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Typically, terrariums have a display life of one to two years. As plants mature, they may outgrow the jar, requiring pruning or removal. This presents an opportunity to refresh the design by rearranging the existing plants or adding new ones. It’s a fun and relaxing activity that can be enjoyed any time of the year!

A completed terrarium

Project Materials*

Terrarium project materials

  • Container (2-gallon glass jar)
  • Plant selections (Neanthe bella palm, nerve plant, Boston fern ‘Fluffy Ruffles’)
  • Finely chopped, heat-treated bark
  • Gravel
  • Horticultural-grade charcoal
  • Potting mix
  • Moss (undyed sheet moss)
  • Decorative items (miniatures, shells)
  • Mist bottle and water
  • Scissors or snips
  • Newspaper or other paper

*Not all materials listed are necessary for every project. Plant supply departments often carry an array of terrarium supplies. Alternatively, you can find these materials online.

Step-by-Step Guide

  1. Water the plants in their original pots a few hours or the day before constructing the terrarium.
  2. Ensure the terrarium container is clean before use.
  3. Lay down a few layers of newspaper on your work surface for easy cleanup.
  4. Add 1 inch of gravel to the bottom of the container.
  5. Make a funnel using two or three layers of newspaper or other paper. Use the funnel to slowly add approximately ¼ inch of charcoal to the container.
  6. Add around 2 inches of soil mix to the container, creating a hole large enough to accommodate the root balls of the plants.
  7. Carefully remove the plants from their pots and loosen the soil at the top and bottom of the root balls.
  8. If multiple plants of the same variety are present in a pot, gently separate them by opening up the root ball with your fingers.
  9. Trim any leaves or stems that may touch the sides or lid of the container.
  10. Position the tallest plants in the center and place the remaining plants around them, leaving some space between each plant. Assess whether additional pruning is necessary.
  11. Add the plants to the container and tamp down the soil around the root balls.
  12. Using a mist bottle, lightly mist the interior sides of the glass jar. This not only provides water to the soil but also helps clean any charcoal dust or organic materials from the glass. Make sure the soil appears saturated but avoid over-saturating it. Extra water can be added if needed; however, it cannot be easily removed from the terrarium.
  13. Break up large pieces of moss and place them in patches on the soil surface. Add chopped bark to other patches. Finally, arrange decorative items as desired.
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Choosing the Right Plants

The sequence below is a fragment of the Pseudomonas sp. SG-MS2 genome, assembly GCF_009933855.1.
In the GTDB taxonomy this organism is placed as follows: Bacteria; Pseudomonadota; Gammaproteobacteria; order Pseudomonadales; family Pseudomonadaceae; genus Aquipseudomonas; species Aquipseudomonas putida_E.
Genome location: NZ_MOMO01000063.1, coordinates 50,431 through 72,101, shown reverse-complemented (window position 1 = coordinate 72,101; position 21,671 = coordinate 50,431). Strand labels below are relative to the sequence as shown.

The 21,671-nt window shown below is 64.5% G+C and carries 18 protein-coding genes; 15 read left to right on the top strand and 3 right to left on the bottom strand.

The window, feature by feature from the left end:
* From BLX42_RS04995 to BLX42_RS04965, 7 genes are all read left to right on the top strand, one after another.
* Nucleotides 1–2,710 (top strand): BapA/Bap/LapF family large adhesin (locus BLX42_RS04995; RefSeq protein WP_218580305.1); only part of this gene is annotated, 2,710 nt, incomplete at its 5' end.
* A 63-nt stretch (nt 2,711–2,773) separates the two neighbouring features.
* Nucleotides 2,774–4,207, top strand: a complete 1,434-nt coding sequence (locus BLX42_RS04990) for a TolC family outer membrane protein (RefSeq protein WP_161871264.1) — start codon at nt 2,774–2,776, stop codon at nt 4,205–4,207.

Plants Suitable for Open-System Terrariums (Cacti and Succulents):

  • Aeonium
  • Aloe vera
  • Burro’s tail
  • Cactus
  • Crown of thorns
  • Devil’s backbone
  • Echeveria
  • Flaming Katy (Kalanchoe)
  • Hens and chicks
  • Jade plant
  • Panda plant
  • Pencil plant

Plants Suitable for Both Open- and Closed-System Terrariums:

  • African violets (including miniature African Violets)
  • Anthurium (miniature varieties)
  • Ardisia
  • Artillery fern
  • Baby’s tears
  • Bead plant
  • Creeping fig
  • Croton
  • Dieffenbachia
  • Dracaena
  • Dwarf schefflera
  • Fern
  • Flame violet
  • Gold dust Dracaena
  • Ivy
  • Lipstick plant
  • Maidenhair fern
  • Nerve plant
  • Norfolk Island pine
  • Orchid (such as miniature Phalaenopsis)
  • Palms
  • Peperomia
  • Philodendron
  • Pilea
  • Plumosa fern
  • Pothos
  • Purple velvet plant
  • Rabbit’s foot fern
  • Rex begonia
  • Selaginella
  • Spider plant
  • Strawberry begonia
  • Tillandsia
  • Venus flytrap
  • Zebra plant

Ensure that foliage or stems do not rest against the glass surface, as this can adversely affect the health of the leaves, plants, and the overall terrarium system. Moisture can get trapped between the leaf and the glass, creating an environment conducive to disease. Also, avoid plants touching one another to prevent the rapid spread of disease.


  • Carloftis, J. (2006). Beyond the windowsill. Franklin, TN: Cool Springs Press.
  • DelPrince, J. (2013). Interior plantscaping: Principles and practices. Clifton Park, NY: Delmar.
  • FTD Fresh. (2014). Twenty popular types of succulents. Retrieved from
  • Hessayon, D. (1998). The house plant expert. London: Transworld Book.
  • Martin, T. (2009). The new terrarium. New York, NY: Clarkson Potter.
  • Pleasant, B. (2005). The complete houseplant survival manual. North Adams, MA: Storey.

Please note that the information provided in this article is for educational purposes only. No endorsement of commercial products, trade names, or suppliers is implied, nor is any discrimination against other products or suppliers intended.

Publication 3253 (POD-08-21)
By James M. DelPrince, PhD, Associate Extension Professor, and Gary Bachman, PhD, Extension/Research Professor, Coastal Research and Extension Center.

To browse a selection of terrarium supplies, visit the Ames Farm Center.